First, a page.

So why isn't this aspect of the American Revolution better known? Some 19th century historians postulated that people were slaves because they didn't mind being slaves. Incredibly, Harvard scholar John Fiske actually wrote, "The relations between master and slave in Virginia were so pleasant [that the] offer of freedom [by the British] fell upon dull uninterested ears."
Sure. Apparently they missed the former slaves defecting to the other side literally wearing signs that said "Freedom to Slaves."
More plausible, however, is that 19th century abolitionists worried their cause would be hurt if anyone brought attention to the slaves who crossed over to the land of evil accents. They thought it would be better to highlight the courage and sacrifice made by black people -- both slave and free -- in the cause of freedom from the British. As Harriet Beecher Stowe wrote in an introduction to William Cooper Nell's The Colored Patriots of the American Revolution:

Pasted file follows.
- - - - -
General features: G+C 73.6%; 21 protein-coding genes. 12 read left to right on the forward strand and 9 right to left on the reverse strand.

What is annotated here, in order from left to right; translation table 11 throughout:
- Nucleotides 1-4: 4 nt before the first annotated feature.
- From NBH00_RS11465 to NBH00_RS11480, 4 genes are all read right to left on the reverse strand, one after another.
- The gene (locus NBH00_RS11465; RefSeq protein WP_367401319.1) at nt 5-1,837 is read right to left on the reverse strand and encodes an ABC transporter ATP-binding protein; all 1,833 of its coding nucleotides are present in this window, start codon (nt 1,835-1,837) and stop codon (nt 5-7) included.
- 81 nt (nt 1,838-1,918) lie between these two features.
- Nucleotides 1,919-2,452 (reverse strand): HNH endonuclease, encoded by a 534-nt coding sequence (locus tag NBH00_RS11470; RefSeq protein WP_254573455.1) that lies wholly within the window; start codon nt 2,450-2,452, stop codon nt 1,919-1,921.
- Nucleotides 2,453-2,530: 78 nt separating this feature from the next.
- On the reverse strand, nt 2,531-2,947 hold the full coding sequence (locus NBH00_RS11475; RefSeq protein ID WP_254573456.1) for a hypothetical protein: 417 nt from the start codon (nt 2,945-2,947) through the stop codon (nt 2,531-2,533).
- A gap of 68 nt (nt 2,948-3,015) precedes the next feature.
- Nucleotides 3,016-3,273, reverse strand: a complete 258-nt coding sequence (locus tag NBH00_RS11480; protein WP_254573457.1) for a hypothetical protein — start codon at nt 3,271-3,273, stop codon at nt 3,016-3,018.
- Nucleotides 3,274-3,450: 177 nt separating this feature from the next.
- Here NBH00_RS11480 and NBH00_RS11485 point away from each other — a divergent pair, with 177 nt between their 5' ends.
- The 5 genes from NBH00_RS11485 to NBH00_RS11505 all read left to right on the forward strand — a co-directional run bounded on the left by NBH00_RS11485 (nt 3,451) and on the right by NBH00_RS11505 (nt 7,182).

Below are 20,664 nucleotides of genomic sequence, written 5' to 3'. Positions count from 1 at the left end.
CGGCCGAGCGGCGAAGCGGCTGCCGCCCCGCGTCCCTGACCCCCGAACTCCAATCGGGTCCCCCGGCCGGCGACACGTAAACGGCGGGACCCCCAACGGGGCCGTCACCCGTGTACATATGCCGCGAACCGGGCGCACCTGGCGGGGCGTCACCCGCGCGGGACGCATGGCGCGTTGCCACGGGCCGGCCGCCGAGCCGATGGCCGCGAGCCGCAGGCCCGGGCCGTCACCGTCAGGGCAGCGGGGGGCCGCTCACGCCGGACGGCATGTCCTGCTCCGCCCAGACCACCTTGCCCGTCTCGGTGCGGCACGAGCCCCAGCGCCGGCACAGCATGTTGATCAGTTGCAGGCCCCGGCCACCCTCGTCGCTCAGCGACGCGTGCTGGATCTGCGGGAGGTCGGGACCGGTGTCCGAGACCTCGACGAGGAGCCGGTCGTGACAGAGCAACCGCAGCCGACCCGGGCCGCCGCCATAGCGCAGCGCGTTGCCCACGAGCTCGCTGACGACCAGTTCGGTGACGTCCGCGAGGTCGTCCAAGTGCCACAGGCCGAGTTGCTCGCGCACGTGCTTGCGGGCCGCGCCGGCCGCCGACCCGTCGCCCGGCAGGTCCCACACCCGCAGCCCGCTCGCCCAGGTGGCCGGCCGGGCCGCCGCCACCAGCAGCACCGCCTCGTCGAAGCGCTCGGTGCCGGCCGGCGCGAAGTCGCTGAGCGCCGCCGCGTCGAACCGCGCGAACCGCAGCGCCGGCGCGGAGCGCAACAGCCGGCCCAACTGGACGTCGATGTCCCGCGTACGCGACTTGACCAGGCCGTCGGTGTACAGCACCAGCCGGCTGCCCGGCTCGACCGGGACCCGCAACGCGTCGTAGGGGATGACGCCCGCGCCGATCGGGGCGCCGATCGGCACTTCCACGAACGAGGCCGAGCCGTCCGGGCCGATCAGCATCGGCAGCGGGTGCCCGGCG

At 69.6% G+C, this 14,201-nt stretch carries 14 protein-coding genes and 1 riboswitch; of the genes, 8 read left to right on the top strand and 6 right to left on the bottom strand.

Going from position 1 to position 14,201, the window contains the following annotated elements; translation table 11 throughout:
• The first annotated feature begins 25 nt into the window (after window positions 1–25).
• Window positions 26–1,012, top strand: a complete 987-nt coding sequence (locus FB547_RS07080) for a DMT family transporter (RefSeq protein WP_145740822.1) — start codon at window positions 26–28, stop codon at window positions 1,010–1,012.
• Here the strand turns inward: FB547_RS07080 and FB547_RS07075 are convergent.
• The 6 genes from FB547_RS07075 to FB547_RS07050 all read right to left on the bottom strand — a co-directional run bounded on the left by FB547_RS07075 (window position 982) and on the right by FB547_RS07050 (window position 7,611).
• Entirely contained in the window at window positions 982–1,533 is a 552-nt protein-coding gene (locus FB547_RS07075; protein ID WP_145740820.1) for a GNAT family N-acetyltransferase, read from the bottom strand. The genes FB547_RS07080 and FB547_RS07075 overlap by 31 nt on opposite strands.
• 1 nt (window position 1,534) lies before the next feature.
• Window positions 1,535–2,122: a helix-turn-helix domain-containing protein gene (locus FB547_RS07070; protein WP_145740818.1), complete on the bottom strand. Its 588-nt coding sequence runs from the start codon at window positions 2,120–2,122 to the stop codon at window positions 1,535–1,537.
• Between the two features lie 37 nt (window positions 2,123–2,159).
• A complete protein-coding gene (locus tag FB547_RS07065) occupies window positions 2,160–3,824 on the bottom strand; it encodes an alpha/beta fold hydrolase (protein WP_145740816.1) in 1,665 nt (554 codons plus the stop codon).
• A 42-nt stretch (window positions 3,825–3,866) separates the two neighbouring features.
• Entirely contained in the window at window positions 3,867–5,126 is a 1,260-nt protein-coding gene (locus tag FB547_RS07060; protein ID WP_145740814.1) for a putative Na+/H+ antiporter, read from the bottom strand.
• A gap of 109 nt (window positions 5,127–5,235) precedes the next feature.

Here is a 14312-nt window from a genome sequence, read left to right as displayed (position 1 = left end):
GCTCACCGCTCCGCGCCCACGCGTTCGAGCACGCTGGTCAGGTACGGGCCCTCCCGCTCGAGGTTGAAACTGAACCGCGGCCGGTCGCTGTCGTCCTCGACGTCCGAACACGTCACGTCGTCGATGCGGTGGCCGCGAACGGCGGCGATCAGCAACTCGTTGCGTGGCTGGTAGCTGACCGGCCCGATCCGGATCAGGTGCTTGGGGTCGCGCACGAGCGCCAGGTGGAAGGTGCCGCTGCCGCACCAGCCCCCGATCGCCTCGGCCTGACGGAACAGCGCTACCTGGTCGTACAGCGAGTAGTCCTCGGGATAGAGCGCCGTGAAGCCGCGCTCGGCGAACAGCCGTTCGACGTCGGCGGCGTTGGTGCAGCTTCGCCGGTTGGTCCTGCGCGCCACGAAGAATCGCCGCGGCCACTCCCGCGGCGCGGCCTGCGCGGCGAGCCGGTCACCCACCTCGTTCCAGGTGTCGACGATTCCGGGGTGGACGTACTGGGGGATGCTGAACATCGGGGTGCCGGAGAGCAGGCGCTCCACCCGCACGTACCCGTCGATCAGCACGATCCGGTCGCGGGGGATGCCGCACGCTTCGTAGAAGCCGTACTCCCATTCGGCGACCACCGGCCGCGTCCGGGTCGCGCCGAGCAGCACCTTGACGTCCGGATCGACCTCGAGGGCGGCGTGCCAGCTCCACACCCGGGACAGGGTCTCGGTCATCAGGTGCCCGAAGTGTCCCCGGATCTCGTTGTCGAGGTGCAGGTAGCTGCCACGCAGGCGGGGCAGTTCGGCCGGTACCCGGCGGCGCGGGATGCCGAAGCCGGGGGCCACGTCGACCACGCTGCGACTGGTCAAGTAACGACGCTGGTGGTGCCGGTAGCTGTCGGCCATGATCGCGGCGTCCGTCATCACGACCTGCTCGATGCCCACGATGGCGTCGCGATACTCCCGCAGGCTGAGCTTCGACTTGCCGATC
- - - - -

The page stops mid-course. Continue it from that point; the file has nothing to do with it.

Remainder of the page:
"The colored race have been generally considered ... as deficient in energy and courage. Their virtues have been supposed to be principally negative ones. This little collection of interesting incidents, made by a colored man, will redeem the character of the race from this misconception."
That's the gentlest possible reminder that black people died fighting to establish the country that then thanked them by sending them straight back to being slaves.